Strategies to maintain my health and wellbeing
You will find the transcript of this video here: Transcript-Advice
Applying for and getting NDIS funding and a plan package can be a long and difficult process for some people. It can be a confusing and overwhelming time – but remember, the NDIS is helping a lot of people and that everyone applying is new to the NDIS so applying can take a while.
To take care of yourself, think about how you can best keep yourself physically and emotionally strong when applying. Think about what has kept you well in the past, and be aware of what has made you feel stressed or unwell in the past. Ask yourself the question – what keeps me happy, healthy and safe? You may want to consider:
Getting peer support is important in self-care. Peer support occurs when people provide knowledge, experience, emotional, social or practical help to each other. Peer support can be found through contacting the organisations that work directly with people with lived experience of a mental health condition that are listed here.
Other NDIS and mental health peer support is available on Facebook. If you do not use Facebook or other social media maybe one of your goals could be to learn how. Facebook is one way to learn new things and make new friends.
You can also learn and practice relaxation techniques, which are like exercises for your mind. Mediation, breathing exercises, yoga or practicing mindfulness are techniques which can help you cope with feelings of stress or distress which the NDIS process may bring up for you. For more information about and to practice ‘mindfulness’, please visit this website: smilingmind.com.au
Having regular contact with your GP or other service providers can help you look after yourself. If you do not have one you could talk to your GP about creating a Mental Health Care Plan, which can help provide ongoing mental health treatment and care, including access to a psychologist. For more information about Mental Health Care Plans please visit the below website: www.health.gov.au
Finally, it is important to know about how to tell your story safely when you tell it to the National Disability Insurance Agency or anyone, which we will explore in the next section.
As part of applying for the NDIS, you will need to share personal information about your circumstances and what services you think would improve your life. You may need to tell your story many times to different people – your GP, your Local Area Coordinator or a National Disability Insurance Agency planner, as well as the person you have chosen to support your decision-making. This may occur at each stage of accessing the NDIS (when making an access request and in the planning process).
Completing the reimagine.today workbook may reduce the need for you to tell your story over many times during access and planning. You can share your workbook with people who want to know more about you.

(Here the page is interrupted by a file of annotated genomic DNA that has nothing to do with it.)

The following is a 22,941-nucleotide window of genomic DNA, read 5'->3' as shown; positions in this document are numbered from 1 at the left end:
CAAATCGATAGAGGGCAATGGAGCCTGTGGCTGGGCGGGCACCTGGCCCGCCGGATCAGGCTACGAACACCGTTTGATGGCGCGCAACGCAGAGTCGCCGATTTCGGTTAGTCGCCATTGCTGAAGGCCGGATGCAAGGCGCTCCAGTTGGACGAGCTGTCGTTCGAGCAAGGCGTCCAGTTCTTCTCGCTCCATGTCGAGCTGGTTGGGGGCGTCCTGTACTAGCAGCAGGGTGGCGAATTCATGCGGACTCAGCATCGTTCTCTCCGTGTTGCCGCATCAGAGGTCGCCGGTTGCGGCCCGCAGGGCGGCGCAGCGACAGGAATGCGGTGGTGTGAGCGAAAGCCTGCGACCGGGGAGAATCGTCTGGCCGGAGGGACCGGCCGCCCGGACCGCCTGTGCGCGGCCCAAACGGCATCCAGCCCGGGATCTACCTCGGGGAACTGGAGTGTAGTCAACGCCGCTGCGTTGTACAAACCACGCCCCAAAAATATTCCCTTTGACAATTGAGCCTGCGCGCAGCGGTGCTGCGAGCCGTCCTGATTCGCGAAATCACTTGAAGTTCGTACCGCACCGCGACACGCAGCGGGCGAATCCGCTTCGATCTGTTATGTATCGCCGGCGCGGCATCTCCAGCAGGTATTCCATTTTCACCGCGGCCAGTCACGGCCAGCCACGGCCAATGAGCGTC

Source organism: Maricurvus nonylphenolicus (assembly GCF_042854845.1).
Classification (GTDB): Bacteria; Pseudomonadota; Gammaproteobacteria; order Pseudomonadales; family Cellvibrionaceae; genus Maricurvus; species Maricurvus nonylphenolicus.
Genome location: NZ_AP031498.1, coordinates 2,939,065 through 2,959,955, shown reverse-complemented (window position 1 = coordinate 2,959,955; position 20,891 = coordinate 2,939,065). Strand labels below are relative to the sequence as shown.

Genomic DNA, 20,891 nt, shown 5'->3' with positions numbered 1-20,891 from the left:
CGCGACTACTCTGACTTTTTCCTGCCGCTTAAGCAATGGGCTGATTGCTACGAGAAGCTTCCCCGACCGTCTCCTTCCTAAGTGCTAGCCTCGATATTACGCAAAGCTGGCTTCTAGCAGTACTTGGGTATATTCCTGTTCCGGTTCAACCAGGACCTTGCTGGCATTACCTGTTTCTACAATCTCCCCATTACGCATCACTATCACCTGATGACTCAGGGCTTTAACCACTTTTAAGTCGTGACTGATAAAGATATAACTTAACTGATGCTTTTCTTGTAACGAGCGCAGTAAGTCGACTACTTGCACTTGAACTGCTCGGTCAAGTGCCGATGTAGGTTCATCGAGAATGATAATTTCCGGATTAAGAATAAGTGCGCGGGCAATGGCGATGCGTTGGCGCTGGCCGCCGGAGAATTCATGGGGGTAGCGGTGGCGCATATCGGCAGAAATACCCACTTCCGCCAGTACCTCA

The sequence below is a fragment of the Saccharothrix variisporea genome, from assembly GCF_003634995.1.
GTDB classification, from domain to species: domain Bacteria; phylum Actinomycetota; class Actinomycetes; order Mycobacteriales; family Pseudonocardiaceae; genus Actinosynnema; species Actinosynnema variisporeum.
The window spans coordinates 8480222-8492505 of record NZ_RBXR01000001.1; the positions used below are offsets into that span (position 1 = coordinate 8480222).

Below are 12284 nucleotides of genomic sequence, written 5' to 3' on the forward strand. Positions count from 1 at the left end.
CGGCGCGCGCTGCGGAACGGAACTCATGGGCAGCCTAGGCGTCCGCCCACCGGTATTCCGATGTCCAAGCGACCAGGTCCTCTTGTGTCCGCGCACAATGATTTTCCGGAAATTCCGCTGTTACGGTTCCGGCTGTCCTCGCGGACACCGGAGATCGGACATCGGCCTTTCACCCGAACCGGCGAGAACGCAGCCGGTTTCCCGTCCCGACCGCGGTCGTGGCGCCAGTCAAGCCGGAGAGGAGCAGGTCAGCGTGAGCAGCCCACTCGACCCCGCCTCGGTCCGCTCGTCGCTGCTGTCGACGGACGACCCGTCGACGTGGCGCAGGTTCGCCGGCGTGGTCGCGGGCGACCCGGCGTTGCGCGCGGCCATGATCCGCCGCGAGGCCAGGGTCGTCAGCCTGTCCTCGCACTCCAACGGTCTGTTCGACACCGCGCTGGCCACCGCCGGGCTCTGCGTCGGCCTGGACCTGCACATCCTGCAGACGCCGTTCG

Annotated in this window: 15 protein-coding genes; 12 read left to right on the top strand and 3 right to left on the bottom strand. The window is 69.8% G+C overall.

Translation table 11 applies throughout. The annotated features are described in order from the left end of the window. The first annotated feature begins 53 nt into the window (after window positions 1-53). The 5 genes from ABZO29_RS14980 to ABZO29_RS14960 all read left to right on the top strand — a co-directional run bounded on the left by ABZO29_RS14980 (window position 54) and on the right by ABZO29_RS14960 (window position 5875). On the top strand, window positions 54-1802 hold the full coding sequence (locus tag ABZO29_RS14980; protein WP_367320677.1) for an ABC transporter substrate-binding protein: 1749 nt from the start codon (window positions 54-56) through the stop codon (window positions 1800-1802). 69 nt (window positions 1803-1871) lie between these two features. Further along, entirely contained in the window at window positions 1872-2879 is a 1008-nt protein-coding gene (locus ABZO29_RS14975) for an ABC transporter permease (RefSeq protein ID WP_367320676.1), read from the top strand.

You may need to talk about how your mental health affects your day-to-day life, how it impacts you on a personal level, as well as identify what your support needs are on your best days and on your worst days. You may need to think back to when you have not been doing well and repeatedly have to explain that experience, which may have been very difficult or even traumatic for you.
Sometimes you may need or want to go over the details of what you experienced. Some of the people you will talk to will be under time pressure, or seem to not listen or understand your story. If retelling painful or traumatic events of your life, this can be an overwhelming experience. This is why safe storytelling, and having strategies in place to manage the risk of telling your story in an unsafe way are important.
This important resource is available to help you learn more about telling your story safely: “Speaking Our Minds: A guide to how we use our stories” www.ourconsumerplace.com.au
Advice from other NDIS participants
These are a few strategies from other NDIS participants, on what helped them look after themselves when accessing the NDIS:
- Have an advocate, carer, peer or support worker, who you trust and who understands what you want, support you through the application and planning processes. They can assist you with gathering evidence and filling out paperwork, if you are anxious or stressed about that.
- Bring a support person or advocate to your access and planning meetings to help explain your situation and the support you want. A support person or advocate can make sure the planner understands your aspirations and goals. Speak to them before the meeting and tell them what you want them to do or say. You may want them to be there for moral support and stay silent. Or you may want them to prompt you if you forget something or lose track of what you were saying. Or you may want them to speak for you. It’s best to decide this before the meeting so you can prepare together so they know your wishes.
- Ask someone to sit with you and go through all the information and help explain NDIS language and details.
- Talk to peer networks and others who have applied for the NDIS. Find out how the processes worked for them. This will help you prepare for the application process, as well as help you with tips that worked for them. It can be very reassuring to talk to people who have been there, and who understand what you are going through and what you may expect in future.
- If it’s easier and less taxing for you to write than to speak, write down as much as possible and show this to the National Disability Insurance Agency staff or Local Area Coordinator.
- Arrange to have catch-ups with a friend, family member, peer, support worker, counsellor or psychologist to debrief.